ELHAS Meeting Report - September 2012

Meeting Report September 2012

Thirty intrepid souls braved torrential rain to attend the first meeting of the 2012 winter programme. We were delighted to welcome back Eric Houlder one of our regular speakers, who we knew would provide a good evening's entertainment. With his many years of experience in both archaeology and photography it was a foregone conclusion that his talk 'Looking down on History' - the story of archaeological aerial photography would be both informative and interesting.
Eric began his talk by saying that the history of flight and aerial photography were closely linked, although photography was developed (pun intended!) more than 50 years before the earliest flights. The first examples of aerial photography were taken from a hot air balloon by a Frenchman named Nadar. In order to take the photos he had to have a light proof basket below the balloon and a red cover to go over the whole thing thus enabling him to develop the plates whilst still in the air. A somewhat time consuming and precarious exercise.

However it was the English who first realised the potential of aerial photography to show archaeological sites. In 1910 aerial photographs taken of Stonehenge on Salisbury Plain revealed a filled in ditch around the henge which was not obvious at ground level. And so it became clear how much could be learned from photographs taken above sites. Both world wars saw the rapid development of aeroplanes and the RAF were happy to film archaeology from above during training flights. Thus a huge collection of film was amassed and passed onto the Ordnance Survey department. Gradually archaeologists were able to recognise ancient sites and structures from marks and crop differences which showed up in the photographs. As well as developments in the aircraft available, huge strides were being made in the kind of cameras and film available to aerial photographers. The use of digital cameras and different kinds of film such as infra red has greatly enhanced the definition of the material evidenced in the photographs.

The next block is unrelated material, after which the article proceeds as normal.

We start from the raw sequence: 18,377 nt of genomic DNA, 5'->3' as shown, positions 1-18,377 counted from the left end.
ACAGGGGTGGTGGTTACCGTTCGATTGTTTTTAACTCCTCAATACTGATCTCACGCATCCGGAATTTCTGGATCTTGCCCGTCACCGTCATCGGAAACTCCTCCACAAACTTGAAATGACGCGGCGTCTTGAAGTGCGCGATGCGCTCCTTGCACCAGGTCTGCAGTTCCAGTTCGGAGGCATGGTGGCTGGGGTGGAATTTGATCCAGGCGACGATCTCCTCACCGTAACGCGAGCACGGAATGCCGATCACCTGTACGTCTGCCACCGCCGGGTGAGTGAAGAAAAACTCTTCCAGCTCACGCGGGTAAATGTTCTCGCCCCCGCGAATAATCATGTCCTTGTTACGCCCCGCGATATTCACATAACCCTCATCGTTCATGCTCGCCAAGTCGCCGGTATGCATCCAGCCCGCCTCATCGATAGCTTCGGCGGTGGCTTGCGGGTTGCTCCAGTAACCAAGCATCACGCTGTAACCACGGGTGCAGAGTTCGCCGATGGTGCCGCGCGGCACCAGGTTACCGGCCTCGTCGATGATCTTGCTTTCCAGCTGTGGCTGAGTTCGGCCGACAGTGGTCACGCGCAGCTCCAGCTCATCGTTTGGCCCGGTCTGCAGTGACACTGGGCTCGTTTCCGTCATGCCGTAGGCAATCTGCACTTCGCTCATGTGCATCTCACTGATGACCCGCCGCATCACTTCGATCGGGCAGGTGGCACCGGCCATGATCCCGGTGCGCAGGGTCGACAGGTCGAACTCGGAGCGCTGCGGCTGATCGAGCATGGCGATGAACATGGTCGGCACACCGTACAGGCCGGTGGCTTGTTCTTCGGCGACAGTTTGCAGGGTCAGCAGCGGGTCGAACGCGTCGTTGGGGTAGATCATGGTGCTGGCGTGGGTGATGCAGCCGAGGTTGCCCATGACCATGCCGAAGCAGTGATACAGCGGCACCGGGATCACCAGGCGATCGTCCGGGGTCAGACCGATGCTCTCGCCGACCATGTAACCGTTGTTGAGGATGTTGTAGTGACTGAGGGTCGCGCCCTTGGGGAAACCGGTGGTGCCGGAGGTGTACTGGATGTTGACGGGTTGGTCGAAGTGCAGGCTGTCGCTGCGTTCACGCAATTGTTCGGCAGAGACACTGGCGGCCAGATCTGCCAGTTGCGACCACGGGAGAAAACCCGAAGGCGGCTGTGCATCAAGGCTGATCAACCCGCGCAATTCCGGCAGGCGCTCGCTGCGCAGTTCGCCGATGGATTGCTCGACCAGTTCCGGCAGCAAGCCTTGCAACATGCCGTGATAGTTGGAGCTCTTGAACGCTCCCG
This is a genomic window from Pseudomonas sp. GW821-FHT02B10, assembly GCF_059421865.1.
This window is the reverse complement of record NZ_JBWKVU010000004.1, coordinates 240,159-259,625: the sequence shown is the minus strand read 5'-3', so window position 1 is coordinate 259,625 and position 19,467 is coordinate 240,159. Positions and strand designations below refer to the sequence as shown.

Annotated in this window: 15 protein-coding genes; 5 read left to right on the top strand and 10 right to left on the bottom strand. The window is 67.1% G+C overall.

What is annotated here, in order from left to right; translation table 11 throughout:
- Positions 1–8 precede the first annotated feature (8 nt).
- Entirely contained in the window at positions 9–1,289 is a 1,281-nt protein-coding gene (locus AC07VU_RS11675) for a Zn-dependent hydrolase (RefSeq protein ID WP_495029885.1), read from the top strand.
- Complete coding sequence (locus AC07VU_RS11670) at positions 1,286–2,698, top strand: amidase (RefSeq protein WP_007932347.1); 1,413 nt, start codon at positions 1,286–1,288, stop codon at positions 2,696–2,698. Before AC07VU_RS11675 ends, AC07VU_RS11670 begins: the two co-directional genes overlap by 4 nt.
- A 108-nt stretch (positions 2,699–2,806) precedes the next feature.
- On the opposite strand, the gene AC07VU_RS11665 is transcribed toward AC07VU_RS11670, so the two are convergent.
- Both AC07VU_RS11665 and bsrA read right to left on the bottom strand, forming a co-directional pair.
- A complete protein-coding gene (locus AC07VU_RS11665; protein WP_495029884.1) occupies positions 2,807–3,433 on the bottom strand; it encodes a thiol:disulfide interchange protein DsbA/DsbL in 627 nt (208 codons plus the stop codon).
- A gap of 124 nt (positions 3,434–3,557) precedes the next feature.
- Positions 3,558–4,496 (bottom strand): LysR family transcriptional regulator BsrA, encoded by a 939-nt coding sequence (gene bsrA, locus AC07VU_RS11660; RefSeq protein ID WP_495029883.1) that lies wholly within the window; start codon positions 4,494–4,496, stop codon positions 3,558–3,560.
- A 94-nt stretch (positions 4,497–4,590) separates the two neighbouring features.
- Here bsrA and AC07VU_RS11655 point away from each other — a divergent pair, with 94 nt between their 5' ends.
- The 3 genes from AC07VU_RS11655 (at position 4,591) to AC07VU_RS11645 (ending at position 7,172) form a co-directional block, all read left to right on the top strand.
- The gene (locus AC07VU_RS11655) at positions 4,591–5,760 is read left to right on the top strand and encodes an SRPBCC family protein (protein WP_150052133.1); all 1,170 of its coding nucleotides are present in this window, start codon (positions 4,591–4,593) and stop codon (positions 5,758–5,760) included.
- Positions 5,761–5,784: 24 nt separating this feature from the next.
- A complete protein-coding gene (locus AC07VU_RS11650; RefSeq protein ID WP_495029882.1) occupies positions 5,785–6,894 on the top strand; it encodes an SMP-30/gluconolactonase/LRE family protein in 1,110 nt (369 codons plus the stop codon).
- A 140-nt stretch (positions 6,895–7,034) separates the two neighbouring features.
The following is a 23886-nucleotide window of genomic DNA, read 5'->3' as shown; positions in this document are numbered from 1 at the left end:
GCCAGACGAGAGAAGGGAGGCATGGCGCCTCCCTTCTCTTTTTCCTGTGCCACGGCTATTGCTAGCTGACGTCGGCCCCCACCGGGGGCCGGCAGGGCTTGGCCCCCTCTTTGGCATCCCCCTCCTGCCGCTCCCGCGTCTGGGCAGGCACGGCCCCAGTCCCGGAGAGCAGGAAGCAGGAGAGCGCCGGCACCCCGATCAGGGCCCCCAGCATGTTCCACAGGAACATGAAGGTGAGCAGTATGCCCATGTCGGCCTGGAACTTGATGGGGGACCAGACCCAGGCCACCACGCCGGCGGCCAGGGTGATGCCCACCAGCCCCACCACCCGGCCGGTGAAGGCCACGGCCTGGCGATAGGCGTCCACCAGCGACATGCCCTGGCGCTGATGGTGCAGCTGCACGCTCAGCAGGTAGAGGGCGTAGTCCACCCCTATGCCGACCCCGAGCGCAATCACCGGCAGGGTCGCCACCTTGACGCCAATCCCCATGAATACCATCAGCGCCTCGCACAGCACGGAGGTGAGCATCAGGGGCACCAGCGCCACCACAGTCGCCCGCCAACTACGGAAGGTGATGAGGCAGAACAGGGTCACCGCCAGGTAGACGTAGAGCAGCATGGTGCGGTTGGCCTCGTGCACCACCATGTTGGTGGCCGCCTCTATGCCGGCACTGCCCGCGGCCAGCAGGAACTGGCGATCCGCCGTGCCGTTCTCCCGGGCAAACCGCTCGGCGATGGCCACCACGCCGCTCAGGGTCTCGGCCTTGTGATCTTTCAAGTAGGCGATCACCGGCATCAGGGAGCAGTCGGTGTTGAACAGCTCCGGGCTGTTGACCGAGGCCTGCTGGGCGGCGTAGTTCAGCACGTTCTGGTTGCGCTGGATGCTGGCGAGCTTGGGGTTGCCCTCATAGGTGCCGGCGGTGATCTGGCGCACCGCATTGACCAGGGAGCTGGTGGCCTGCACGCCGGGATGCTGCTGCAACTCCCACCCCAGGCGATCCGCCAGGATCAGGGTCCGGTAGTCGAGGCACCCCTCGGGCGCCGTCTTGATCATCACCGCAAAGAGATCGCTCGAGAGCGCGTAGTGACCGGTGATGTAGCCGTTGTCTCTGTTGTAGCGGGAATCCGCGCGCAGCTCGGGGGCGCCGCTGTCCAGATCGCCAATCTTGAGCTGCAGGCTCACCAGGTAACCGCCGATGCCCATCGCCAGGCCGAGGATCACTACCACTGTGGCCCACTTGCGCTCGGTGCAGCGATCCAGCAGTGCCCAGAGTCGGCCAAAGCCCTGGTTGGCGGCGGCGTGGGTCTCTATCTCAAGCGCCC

Eric shared some of his experiences of aerial photography with us and we were amazed to hear his stories of hanging out of aeroplane windows without a seatbelt in order to get the best possible shots. He also wryly advised us of some of the pitfalls which can befall the over eager archaeologist anxious to discover new sites from what appears to be evidence in aerial photographs. To illustrate this he showed one of his photographs taken at Oulton near Leeds which he had thought showed bronze age burial mounds. In reality what we were looking at was the remains of an early 20th century sewage works. He did however show us many examples of his craft and really brought home to us how much archaeology is all around us, it is just not recognisable at ground level. This talk was a fascinating introduction to our winter programme and we look forward to the rest of the season.

Photograph courtesy of Eric Houlder

The next meeting on Monday 29th October 2012 will be an illustrated talk by Donald Townsley entitled 'Matthew Murray in Context'